Blog Directory CineVerse: The edge of fourteen

The edge of fourteen

Monday, December 12, 2022

What’s the greatest film yet made about and featuring generation Z? The answer could easily be Eighth Grade, Bo Burnham’s stellar 2018 effort that stars Elsie Fisher as a 13-year-old struggling to fit in and navigate the turbulence that is early adolescence. Last week, the CineVerse crew graded this examination of teen angst and named it to the honor roll among coming-of-age films (a recording of our group discussion is available here). Our assessment? Read on.

What struck you as interesting, unexpected, memorable, refreshing, or curious about Eighth Grade?

  • It’s one of the most honest and authentic movies about the adolescent experience ever created. It helps that the filmmakers cast real eighth graders and that director Bo Burnham carefully researched this age group, watching YouTube vlogs made by teens, including those created by Fisher, who plays Kayla.
    • It’s further to the movie’s credit that it casts believable-looking adolescents, including a pimply-faced and slightly pudgy lead actress.
  • Plenty of previous rite-of-passage pictures and movies about teenagers offer happy endings and resolutions to conflicts characters face earlier in the story. But Eighth Grade dares to present a story about a teen with an uncertain future – a girl who doesn’t necessarily experience an epiphany or life-changing event in the course of the story. Eighth Grade presents a series of vignettes across two weeks of a teenager’s life and isn’t trying to make a grand statement that can be universally applied.
    • Niles Schwartz, Slant Magazine reviewer, wrote: “Coming-of-age films typically mandate that its heroes charge confidently into the future. While Kayla finds that confidence here, Burnham’s screenplay is thankfully not so sentimental that it guarantees that life will get any easier for her.”
  • Some of these slice-of-life moments are cringy and uncomfortable – often in humorous but also sometimes disturbing ways. The good news is that the film isn’t mean-spirited or snarky toward its characters.
    • Deep Focus Review writer Brian Eggert wrote: “Although the humor sometimes places Kayla or her father at the center of a joke, they’re never the butt of the joke or mocked. That distinction is significant to maintain the film’s astounding balancing act between a coming-of-age comedy and a heartrendingly precise depiction of teenage insecurity. It allows Kayla’s inner life, however transitory and small in the grand scheme, to carry gravity.”

Major themes

  • Coming-of-age and the difficulties transitioning into full-blooded adolescence. Much has changed for Kayla in the three years since she entered middle school, and even more is about to change as she progresses to high school, a period that could be better or worse than what she experienced in eighth grade.
  • The young current generation depicted in Eighth Grade certainly has its unique challenges that Gen X and Boomers didn’t face, including living two lives—one online and one in the real world—and keeping up with modern technology. But most of the key difficulties explored are universal and relatable, such as the need to feel accepted, the resentment and exasperation kids feel toward their parents, and the desire to explore/experiment with sexuality.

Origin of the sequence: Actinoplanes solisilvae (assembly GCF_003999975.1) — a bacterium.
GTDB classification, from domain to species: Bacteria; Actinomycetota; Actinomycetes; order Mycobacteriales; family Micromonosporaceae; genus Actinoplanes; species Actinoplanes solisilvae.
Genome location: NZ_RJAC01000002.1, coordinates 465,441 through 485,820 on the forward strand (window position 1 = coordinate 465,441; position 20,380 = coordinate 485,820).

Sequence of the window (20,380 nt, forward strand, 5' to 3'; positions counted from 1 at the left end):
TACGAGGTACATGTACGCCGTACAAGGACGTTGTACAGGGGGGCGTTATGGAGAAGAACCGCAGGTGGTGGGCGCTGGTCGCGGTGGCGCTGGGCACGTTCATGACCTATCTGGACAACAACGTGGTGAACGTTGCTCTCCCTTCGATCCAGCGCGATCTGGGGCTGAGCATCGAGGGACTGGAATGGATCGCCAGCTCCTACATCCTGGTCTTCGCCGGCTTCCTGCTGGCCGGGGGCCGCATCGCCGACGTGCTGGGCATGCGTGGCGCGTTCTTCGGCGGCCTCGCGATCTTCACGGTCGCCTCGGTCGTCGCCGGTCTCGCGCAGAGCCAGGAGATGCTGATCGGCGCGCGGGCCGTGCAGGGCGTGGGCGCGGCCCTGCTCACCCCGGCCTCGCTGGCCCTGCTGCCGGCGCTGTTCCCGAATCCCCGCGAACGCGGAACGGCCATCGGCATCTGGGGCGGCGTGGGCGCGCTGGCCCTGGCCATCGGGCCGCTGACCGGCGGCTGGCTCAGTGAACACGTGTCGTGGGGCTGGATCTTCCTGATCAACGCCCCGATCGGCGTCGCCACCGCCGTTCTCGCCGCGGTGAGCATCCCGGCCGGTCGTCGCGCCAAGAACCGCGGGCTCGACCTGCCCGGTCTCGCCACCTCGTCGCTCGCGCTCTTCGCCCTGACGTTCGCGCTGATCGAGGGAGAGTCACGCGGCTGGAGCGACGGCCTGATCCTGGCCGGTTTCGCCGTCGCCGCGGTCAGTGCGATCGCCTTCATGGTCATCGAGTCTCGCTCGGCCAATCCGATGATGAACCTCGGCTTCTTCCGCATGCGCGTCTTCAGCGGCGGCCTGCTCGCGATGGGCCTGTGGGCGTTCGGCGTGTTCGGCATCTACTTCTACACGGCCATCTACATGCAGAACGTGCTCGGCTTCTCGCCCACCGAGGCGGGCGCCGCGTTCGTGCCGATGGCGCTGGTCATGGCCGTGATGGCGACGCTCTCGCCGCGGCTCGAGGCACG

• Fake it till you make it. Kayla projects an image of confidence, happiness, and wisdom in her YouTube videos, but in reality, she suffers from anxiety, low self-esteem, poor self-image, and self-doubt. We see her pretend to be comfortable and in control among her peers, but deep down she is unsure and vulnerable. This film stresses the crucial importance among teenagers to fit in and feel liked and accepted by other adolescents.
  • The importance of having a self-dialogue. Kayla has very few followers on her YouTube channel, and equally few social media likes and friends in general. But she serves as her own best friend, in a way, by talking to herself in videos, including time capsule footage she creates for her future self. While the pre-middle school video she creates painfully reminds her that she hasn’t forged friendships nor made the progress she had hoped by this point, these self-pep talks may help to buoy her confidence and put her physical and personal growth in proper perspective.
  • The priceless value of parental support. Kayla may not appreciate her dad’s efforts, but the hug she gives him during the campfire scene indicates how imperative a part her dad plays in her life. Mark may appear to some as too lenient, permissive, and tolerant of her disrespect, but the patience he demonstrates with his daughter and the unconditional love he expresses verbally and nonverbally underscore how supportive and nurturing he truly is. This movie demonstrates how treacherous a tightrope many parents have to walk with their teenagers and how easy it is for mom and dad to misunderstand matters and often make things worse.
  • We are often stronger than we give ourselves credit for, even at vulnerable times. Recall how Kayla has the courage to attend Kennedy’s pool party (even though she knows she will be alienated), later confronts Kennedy about being snubbed, and isn’t afraid to approach and talk to Aiden, her secret crush. Kayla demonstrates agency, confidence, and honesty, despite her insecurities and relatively quiet nature.

Similar works

  • The Edge of Seventeen
  • Lady Bird
  • Welcome to the Dollhouse
  • John Hughes films about teenagers, including Pretty in Pink, Sixteen Candles, and The Breakfast Club
  • Pump Up the Volume
  • Thirteen
  • Booksmart
  • The Perks of Being a Wallflower
  • Mustang
  • Moonlight
  • Pin Cushion
  • Mean Girls
  • The 400 Blows

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